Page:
Wednesday, December 09, 2009

It's the code....of the West.

I first saw this over at Joanne Jacobs'.

A teacher is trying to get his students to be more ethical - to, I would say, be more manly - by using a series of ten "ethical commandments" that a man named Jim Owen came up with. Supposedly this is a Cowboy Ethics Code (let us set aside any quibbles about historical accuracy. If students want to follow this code partly because of the "cowboy" tag, all well and good):

1. Live Each Day with Courage
2. Take Pride in Your Work
3. Always Finish What you Start
4. Do What Has to Be Done
5. Be Tough, But Fair
6. When You Make a Promise, Keep It
7. Ride for the Brand
8. Talk Less and Say More
9. Remember That Some Things Are Not For Sale
10. Know Where to Draw the Line

These were developed by a person interested in teaching ethics, particularly to Wall Street types.

But I think the codes fit pretty much anyone.

Live each day with courage = no whining. (And yeah, I admit it, I whine sometimes. But usually not to my students or colleagues).

Take pride in your work: by golly, what a nice place this world would be if everyone took pride in stuff. Especially if they did for the "just little" stuff. I have some students who are like this - who take pride in their work and strive to make even the low-stakes assignments good. And they learn a lot. And they are the ones who go off and get exciting jobs or good grad-school places.

Always finish what you start - that kind of goes without saying. Or, perhaps another way of saying it: don't start something you are unwilling to finish. Or, perhaps more crudely: don't write a check with your mouth that your ass can't cash.

Do what has to be done - sometimes you don't LIKE doing something. Sometimes it should not have to be your job. But sometimes it has to be done.

Be tough, be fair - I think all good teachers exemplify this. I probably haven't been tough enough this semester. But that can change with next semester. (The challenge is that there are people who believe that no matter how fair you are in reality, that if you are at all tough, you are being "unfair" because you are not cutting special slack for them).

When you make a promise, keep it. On one of the Internet boards I "socialize" on, people use the word "THIS" in all caps to indicate, "I strongly and heartily agree with the above statement." So for this one, I will just say, "THIS."

Ride for the brand: I take this to mean, "don't run down your place of work publicly, even if there are problems or things wrong there." Don't air the dirty laundry of work (or home) to people who don't need to know about it. Even when there have been problems at my campus, I have, when people have asked me questions, either said that everything was fine from my perspective, or I have worked to deflect the question.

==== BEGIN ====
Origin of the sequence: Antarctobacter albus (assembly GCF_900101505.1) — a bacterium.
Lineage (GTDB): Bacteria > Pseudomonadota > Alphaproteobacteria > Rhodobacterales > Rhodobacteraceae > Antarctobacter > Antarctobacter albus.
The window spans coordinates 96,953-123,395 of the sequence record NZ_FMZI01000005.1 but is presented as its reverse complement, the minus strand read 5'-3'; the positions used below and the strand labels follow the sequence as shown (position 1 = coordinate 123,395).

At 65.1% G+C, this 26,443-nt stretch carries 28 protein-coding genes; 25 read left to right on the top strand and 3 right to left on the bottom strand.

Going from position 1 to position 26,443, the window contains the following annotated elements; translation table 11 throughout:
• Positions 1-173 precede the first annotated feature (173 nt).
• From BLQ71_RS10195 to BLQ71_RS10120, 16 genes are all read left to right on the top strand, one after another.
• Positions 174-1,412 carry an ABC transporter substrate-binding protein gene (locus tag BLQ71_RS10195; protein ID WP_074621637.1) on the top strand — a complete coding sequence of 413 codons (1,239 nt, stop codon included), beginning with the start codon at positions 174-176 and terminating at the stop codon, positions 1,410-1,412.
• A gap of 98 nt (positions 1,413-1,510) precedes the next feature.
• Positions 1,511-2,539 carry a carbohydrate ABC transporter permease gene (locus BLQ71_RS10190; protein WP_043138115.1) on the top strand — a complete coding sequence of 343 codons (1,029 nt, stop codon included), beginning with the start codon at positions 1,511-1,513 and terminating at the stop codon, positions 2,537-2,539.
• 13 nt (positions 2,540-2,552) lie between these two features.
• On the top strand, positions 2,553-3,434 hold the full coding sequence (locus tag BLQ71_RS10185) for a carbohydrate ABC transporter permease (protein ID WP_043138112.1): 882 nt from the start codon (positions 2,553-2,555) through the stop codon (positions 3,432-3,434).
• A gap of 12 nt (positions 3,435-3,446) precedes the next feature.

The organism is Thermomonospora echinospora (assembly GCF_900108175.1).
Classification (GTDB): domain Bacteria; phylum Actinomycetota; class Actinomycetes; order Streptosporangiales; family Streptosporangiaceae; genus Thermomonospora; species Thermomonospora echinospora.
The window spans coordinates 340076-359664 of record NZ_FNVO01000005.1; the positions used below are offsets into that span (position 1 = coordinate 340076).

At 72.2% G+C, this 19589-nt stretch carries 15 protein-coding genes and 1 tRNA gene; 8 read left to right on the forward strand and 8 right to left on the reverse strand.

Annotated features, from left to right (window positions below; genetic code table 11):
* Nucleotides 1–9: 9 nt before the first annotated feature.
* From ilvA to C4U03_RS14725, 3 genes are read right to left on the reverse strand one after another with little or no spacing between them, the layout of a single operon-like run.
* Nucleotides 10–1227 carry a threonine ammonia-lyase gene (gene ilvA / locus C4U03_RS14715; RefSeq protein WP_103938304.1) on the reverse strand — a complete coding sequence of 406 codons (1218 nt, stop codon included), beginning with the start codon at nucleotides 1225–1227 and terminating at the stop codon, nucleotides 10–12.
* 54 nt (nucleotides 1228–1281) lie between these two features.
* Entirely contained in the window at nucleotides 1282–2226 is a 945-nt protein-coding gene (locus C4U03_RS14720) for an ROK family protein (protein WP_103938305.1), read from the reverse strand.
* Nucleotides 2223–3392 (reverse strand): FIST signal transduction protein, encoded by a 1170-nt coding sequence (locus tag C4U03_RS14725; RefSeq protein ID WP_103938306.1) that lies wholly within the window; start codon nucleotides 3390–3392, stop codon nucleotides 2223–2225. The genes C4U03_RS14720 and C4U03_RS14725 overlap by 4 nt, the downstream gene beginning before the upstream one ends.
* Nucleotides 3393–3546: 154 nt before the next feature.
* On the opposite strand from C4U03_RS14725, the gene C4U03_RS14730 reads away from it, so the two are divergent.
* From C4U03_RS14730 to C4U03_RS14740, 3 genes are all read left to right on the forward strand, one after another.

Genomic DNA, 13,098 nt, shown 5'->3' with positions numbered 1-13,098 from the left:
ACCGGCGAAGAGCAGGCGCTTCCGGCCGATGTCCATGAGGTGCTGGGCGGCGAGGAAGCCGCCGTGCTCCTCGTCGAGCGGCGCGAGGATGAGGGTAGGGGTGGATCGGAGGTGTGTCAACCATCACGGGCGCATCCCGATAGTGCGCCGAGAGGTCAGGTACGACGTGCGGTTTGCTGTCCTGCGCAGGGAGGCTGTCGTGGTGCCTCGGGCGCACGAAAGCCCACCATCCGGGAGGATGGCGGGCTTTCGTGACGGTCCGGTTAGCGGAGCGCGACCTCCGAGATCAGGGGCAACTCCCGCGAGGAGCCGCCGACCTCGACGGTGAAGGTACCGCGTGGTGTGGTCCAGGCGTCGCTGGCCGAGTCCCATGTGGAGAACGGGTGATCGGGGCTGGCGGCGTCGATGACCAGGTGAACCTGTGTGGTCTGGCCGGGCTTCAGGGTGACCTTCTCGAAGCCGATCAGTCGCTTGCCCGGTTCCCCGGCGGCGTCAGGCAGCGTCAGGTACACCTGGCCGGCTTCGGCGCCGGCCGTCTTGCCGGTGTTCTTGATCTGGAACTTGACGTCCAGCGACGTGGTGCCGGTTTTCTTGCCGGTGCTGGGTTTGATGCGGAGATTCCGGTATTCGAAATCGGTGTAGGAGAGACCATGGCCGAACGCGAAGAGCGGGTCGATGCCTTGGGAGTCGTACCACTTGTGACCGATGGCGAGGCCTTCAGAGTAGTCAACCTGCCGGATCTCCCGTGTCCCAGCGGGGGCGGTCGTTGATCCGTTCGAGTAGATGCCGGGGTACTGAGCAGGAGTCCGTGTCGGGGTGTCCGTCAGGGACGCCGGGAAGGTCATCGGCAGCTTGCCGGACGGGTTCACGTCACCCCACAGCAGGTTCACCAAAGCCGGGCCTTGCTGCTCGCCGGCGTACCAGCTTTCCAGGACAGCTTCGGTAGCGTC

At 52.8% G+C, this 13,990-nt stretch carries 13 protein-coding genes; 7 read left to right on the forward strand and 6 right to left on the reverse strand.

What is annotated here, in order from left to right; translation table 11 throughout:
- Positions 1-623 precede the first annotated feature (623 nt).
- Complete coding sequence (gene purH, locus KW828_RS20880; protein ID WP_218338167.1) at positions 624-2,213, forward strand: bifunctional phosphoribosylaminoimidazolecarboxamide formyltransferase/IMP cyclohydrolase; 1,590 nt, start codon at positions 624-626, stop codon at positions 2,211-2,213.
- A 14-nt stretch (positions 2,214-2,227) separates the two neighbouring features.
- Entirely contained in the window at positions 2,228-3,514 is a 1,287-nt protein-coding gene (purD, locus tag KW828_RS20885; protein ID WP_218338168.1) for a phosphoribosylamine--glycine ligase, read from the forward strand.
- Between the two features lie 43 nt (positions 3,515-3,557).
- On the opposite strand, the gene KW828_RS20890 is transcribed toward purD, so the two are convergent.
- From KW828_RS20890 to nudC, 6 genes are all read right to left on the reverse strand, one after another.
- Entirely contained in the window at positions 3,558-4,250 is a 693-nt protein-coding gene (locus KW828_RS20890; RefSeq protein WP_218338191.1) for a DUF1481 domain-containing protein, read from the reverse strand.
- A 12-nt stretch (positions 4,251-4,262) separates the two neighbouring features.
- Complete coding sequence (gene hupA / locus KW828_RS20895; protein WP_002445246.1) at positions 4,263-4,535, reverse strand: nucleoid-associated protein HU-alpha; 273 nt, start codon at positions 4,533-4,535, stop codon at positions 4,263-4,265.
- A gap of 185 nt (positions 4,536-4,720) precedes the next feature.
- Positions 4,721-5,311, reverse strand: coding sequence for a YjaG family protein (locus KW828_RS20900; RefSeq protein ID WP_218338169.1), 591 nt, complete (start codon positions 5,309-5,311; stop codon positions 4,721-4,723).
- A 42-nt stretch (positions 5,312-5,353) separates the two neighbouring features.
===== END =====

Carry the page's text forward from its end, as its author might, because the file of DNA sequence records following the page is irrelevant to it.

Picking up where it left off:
Talk less and say more: Good advice for writing as well as speech. I do mark students down when they get too wordy in what seems like an attempt to pad lesser work. I think also in life - I am actually not a very talkative person in real life, I prefer to listen and then to say something only when it seems necessary. But there are an awful lot of people who seem to need to talk, like it's a nervous habit, and not only does it wreck others' solitude (I guess some people don't care for solitude any more?), but sometimes people wind up revealing things they probably are better off not revealing.

Remember that some things are not for sale: I've had students ask me to severely bend rules for them. I've never been out-and-out bribed but I've had people offer to do things like wash my car or take me out to lunch. And I ask them: do you think I am that cheap? They are often a little taken aback. But yeah. Once you compromise certain things in your ethics, it is a slippery slope, where if you compromise for X you might as well do it for Y and Z...and then, over time, your word comes to stand for less and less.

Know where to draw the line: I need to work on this, at least in the interpretation of "sometimes you need to say 'no' to taking on more tasks and responsibilities." And also on listening to student sob stories. And other various things.

I think this is a pretty good code. Maybe not the Ten Commandments, but in the pluralistic society we live in now, if we can at least get people to follow the Cowboy Code, that would be an improvement.


nightfly said...

When I hear "Cowboy Code" I always think of this. I thought it was Roy Rogers, but nope, it was Gene.

Roy did have his Ten Rules for Riders, also pretty good.

Funny how the cowboy has come to represent manly virtue and self-reliance. It wasn't always so; in some areas during the late 19th century "cow-boy" was synonymous with rustler and outlaw. Somewhere along the way the other viewpoint took root and completely effaced the negative connotation, and then Gene, Roy, Gary Cooper, John Wayne, et als came along, and that was it.

The Fifth String said...

I'll be darned. The name sounded familiar, so I googled the name and lo and behold, it WAS familiar, from my family's stomping grounds in Tehama County (though the website there doesn't specically mention it's Jim Owens).

But it turns out it's not the same Jim Owens (or Owen, for the actual author).

I find that really amusing.